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Is the true story of ‘Cocaine Bear’ as wild as it sounds?

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Science Instruments in laboratory room. Science Research Concept.

The trailer for Elizabeth Banks’s Cocaine Bear is a glorious fever dream that sees a black bear ingest cocaine and set off on a murder rampage. Adding to the insanity is the trailer’s reveal that the film is “inspired by true events,” which leads to the perfectly logical question, “Wait, so a bear actually did cocaine?”

Yes. Yes, it did. Here’s how it happened.

The true story behind Cocaine Bear involves millions of dollars worth of cocaine and a plane crash.

The year: 1985. The place: Chattahoochee National Forest, Georgia. As the Associated Press reported at the time, investigators were on the hunt for cocaine lost in a smuggling operation when they found the corpse of a 150-pound black bear. Alongside it? 40 shredded bags of cocaine.

Each package held one kilogram of cocaine, making for a total of 88 pounds worth up to $20 million. And according to officials, the bear ate several million dollars worth of it. However, unlike the movie suggests, real-life Cocaine Bear did not go on a killing spree. Instead, it died upon ingesting such a massive amount of drugs.

“The bear got to it before we could, and he tore the duffel bag open, got him some cocaine and OD’d (overdosed),” Gary Garner, of the Georgia Bureau of Investigation, told the AP. The bear had been dead for about four weeks, investigators believed.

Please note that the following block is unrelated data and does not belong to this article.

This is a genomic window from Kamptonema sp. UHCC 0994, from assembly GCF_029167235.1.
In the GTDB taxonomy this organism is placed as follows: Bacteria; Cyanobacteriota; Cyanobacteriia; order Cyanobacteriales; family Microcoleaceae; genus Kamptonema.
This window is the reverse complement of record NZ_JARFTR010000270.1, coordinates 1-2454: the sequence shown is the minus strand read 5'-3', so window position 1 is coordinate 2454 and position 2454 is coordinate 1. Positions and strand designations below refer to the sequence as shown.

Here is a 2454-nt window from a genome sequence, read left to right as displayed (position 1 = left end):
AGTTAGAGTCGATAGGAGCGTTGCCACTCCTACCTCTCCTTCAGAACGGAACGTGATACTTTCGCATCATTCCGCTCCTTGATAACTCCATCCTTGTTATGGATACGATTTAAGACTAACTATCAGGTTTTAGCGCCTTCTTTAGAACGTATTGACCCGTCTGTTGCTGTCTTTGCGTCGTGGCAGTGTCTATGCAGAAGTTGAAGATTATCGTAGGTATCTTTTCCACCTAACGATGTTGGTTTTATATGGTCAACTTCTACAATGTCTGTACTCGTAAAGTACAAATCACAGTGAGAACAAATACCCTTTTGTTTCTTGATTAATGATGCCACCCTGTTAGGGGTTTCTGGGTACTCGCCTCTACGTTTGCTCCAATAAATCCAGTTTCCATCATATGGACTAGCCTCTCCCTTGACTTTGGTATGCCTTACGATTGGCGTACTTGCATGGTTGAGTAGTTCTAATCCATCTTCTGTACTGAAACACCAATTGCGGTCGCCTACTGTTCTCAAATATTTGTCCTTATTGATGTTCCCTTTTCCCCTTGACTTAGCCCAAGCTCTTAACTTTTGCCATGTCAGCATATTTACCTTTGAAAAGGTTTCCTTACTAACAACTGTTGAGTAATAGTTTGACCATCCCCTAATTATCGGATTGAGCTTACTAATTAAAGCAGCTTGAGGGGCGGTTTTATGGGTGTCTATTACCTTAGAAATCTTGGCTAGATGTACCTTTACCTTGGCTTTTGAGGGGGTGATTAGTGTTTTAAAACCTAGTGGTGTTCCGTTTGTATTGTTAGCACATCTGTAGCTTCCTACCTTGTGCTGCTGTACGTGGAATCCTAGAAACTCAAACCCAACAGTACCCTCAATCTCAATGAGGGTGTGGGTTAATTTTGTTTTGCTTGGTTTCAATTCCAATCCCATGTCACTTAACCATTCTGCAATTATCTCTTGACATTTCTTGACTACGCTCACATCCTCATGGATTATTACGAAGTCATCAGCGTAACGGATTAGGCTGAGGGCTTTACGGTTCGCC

Such a massive amount of cocaine doesn’t simply appear out of nowhere. In this case, though, it did fall from the sky.

The bear’s cocaine was part of a larger smuggling operation. It was dropped from a Cessna plane by Andrew Thornton, a former Kentucky narcotics investigator. Thornton fell to his death in Knoxville, Tennessee, on September 11, 1985. He had been parachuting while carrying 77 pounds of cocaine on his person, which proved to be too heavy a load. An hour after he fell, an unmanned Cessna crashed in North Carolina. Investigators found a key linked to that Cessna in Thornton’s pocket.

The legacy of Cocaine Bear — aka “Pablo Escobear” — endures.

If you’re a newfound Cocaine Bear devotee, you might be excited to know that you can visit it in-person. The Kentucky for Kentucky Fun Mall claims to have the actual taxidermied Cocaine Bear on display. They have dubbed it “Pablo Escobear” after drug lord Pablo Escobar and sell merch declaring it the “ultimate party animal.”

The Fun Mall claims that this is the authentic Cocaine Bear, but even if it isn’t, the story of how they obtained the alleged Cocaine Bear is wild enough to be its own movie. According to the Fun Mall, the medical examiner who performed the bear’s autopsy had the bear stuffed and given to the Chattahoochee River National Recreation Area as a gift. After a stint in storage and a pawn shop, the stuffed bear was sold to country singer Waylon Jennings. Cocaine Bear also traveled to Las Vegas before it was obtained by the Fun Mall, where it has resided since 2015. So, on top of being a true crime superstar and gifting us with the greatest movie title of all time, it turns out that Cocaine Bear is a well-traveled legend. What a life (and death) Cocaine Bear had.

Cocaine Bear hits theaters Feb. 24, 2023.

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